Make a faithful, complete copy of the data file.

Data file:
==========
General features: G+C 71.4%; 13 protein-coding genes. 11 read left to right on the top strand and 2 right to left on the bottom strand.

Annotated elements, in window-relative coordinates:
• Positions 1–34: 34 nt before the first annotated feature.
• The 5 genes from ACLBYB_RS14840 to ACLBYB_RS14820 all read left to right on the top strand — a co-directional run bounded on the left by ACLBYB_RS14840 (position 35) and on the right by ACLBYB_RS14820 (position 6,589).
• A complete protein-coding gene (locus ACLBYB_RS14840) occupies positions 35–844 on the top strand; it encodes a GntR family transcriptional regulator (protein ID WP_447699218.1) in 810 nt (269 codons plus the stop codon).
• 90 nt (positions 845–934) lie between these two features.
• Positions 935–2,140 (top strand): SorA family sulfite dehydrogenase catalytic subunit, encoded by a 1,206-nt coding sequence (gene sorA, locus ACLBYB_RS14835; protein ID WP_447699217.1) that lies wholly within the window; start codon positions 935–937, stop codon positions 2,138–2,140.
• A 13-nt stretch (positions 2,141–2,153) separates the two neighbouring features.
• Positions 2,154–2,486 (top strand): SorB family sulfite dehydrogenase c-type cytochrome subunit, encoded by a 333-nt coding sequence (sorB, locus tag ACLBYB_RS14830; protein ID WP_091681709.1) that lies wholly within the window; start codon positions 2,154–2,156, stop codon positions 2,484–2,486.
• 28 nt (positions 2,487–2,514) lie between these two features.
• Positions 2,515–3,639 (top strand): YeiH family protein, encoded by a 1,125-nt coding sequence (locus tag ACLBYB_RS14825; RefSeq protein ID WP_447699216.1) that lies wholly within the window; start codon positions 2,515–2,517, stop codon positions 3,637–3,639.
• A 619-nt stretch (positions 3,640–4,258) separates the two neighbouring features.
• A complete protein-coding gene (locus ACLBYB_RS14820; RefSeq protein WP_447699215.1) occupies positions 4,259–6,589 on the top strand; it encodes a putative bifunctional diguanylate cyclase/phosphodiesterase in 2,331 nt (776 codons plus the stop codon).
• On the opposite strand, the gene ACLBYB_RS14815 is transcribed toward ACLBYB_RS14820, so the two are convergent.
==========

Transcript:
General features: G+C 71.4%; 13 protein-coding genes. 11 read left to right on the top strand and 2 right to left on the bottom strand.

Annotated elements, in window-relative coordinates:
• Positions 1–34: 34 nt before the first annotated feature.
• The 5 genes from ACLBYB_RS14840 to ACLBYB_RS14820 all read left to right on the top strand — a co-directional run bounded on the left by ACLBYB_RS14840 (position 35) and on the right by ACLBYB_RS14820 (position 6,589).
• A complete protein-coding gene (locus ACLBYB_RS14840) occupies positions 35–844 on the top strand; it encodes a GntR family transcriptional regulator (protein ID WP_447699218.1) in 810 nt (269 codons plus the stop codon).
• 90 nt (positions 845–934) lie between these two features.
• Positions 935–2,140 (top strand): SorA family sulfite dehydrogenase catalytic subunit, encoded by a 1,206-nt coding sequence (gene sorA, locus ACLBYB_RS14835; protein ID WP_447699217.1) that lies wholly within the window; start codon positions 935–937, stop codon positions 2,138–2,140.
• A 13-nt stretch (positions 2,141–2,153) separates the two neighbouring features.
• Positions 2,154–2,486 (top strand): SorB family sulfite dehydrogenase c-type cytochrome subunit, encoded by a 333-nt coding sequence (sorB, locus tag ACLBYB_RS14830; protein ID WP_091681709.1) that lies wholly within the window; start codon positions 2,154–2,156, stop codon positions 2,484–2,486.
• 28 nt (positions 2,487–2,514) lie between these two features.
• Positions 2,515–3,639 (top strand): YeiH family protein, encoded by a 1,125-nt coding sequence (locus tag ACLBYB_RS14825; RefSeq protein ID WP_447699216.1) that lies wholly within the window; start codon positions 2,515–2,517, stop codon positions 3,637–3,639.
• A 619-nt stretch (positions 3,640–4,258) separates the two neighbouring features.
• A complete protein-coding gene (locus ACLBYB_RS14820; RefSeq protein WP_447699215.1) occupies positions 4,259–6,589 on the top strand; it encodes a putative bifunctional diguanylate cyclase/phosphodiesterase in 2,331 nt (776 codons plus the stop codon).
• On the opposite strand, the gene ACLBYB_RS14815 is transcribed toward ACLBYB_RS14820, so the two are convergent.